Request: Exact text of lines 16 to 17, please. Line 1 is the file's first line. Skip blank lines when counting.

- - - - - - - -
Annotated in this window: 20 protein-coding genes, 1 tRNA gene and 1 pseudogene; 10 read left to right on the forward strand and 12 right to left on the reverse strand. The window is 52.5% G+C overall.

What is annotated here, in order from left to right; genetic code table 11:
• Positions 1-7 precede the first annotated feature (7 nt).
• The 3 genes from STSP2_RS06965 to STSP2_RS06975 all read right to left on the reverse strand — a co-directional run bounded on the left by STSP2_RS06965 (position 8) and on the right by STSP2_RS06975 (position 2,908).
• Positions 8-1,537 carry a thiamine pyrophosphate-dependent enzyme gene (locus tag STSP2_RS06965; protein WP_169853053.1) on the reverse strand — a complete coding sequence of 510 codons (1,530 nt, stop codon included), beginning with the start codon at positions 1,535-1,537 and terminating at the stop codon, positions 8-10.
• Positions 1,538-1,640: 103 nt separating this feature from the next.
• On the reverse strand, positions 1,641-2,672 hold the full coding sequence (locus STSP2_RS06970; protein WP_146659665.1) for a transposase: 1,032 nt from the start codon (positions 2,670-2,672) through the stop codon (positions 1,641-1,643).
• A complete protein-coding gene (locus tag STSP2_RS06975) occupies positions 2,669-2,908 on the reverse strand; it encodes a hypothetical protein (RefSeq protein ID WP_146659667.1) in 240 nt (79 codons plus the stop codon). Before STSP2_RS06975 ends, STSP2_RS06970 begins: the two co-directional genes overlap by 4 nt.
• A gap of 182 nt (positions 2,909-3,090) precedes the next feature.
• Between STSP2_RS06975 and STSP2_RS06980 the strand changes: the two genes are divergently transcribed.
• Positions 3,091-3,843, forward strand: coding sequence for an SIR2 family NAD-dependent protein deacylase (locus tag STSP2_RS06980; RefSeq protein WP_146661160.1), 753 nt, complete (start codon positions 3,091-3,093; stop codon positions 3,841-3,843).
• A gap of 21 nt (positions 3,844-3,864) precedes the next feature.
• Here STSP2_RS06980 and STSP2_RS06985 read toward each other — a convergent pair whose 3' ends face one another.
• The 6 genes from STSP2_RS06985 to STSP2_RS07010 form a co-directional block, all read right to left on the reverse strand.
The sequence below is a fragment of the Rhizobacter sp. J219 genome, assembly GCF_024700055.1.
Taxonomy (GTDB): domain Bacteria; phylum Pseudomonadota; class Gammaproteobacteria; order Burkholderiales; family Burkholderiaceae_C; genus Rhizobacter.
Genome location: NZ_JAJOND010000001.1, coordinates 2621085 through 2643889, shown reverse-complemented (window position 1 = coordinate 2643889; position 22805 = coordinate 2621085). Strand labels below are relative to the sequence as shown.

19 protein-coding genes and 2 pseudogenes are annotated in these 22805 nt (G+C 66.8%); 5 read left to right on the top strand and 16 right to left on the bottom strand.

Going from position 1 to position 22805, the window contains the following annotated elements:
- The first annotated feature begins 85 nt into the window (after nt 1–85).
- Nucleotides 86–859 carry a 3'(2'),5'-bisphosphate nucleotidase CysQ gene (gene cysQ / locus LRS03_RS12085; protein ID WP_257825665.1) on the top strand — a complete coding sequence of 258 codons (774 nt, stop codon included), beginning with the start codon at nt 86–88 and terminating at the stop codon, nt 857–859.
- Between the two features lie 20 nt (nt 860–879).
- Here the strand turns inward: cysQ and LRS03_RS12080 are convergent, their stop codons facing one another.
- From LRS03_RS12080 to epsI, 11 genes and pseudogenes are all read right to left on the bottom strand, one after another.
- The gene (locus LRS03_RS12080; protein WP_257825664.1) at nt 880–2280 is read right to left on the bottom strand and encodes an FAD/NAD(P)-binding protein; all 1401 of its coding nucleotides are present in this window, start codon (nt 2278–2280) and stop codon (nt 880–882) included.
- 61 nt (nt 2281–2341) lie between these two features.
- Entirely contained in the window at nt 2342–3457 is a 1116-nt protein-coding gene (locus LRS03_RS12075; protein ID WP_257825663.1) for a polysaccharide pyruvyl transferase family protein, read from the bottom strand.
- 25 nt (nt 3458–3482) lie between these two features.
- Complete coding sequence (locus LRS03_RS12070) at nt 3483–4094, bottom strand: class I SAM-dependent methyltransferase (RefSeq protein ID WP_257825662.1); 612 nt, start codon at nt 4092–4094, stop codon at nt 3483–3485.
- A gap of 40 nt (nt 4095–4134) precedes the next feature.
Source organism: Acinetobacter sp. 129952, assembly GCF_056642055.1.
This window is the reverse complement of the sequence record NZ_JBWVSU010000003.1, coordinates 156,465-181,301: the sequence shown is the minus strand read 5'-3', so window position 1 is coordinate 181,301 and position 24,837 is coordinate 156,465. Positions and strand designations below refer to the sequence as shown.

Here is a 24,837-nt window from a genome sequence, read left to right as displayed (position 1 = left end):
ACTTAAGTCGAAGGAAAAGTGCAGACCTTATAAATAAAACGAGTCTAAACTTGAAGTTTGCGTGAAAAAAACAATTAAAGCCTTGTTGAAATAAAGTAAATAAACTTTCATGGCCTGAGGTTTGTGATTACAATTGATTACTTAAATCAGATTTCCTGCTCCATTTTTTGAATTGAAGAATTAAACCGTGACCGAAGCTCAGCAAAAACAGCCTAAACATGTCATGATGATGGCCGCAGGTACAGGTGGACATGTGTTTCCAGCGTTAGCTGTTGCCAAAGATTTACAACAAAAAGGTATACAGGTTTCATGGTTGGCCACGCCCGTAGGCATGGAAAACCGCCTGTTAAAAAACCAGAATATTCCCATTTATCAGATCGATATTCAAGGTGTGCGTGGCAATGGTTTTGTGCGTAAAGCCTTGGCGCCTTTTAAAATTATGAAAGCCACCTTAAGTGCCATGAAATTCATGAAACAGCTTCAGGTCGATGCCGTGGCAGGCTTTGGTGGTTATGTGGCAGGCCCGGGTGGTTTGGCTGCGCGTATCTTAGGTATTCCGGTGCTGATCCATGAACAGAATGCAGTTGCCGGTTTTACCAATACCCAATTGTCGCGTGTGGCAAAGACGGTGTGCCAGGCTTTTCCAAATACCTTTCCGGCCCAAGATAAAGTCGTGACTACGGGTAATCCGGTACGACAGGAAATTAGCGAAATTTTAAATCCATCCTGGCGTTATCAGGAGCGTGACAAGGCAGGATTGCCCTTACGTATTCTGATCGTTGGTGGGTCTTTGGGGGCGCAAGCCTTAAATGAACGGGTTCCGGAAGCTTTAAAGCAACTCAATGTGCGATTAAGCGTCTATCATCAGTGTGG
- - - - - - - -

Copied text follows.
Taxonomy (GTDB): domain Bacteria; phylum Pseudomonadota; class Gammaproteobacteria; order Burkholderiales; family Burkholderiaceae_C; genus Rhizobacter.
Genome location: NZ_JAJOND010000001.1, coordinates 2621085 through 2643889, shown reverse-complemented (window position 1 = coordinate 2643889; position 22805 = coordinate 2621085). Strand labels below are relative to the sequence as shown.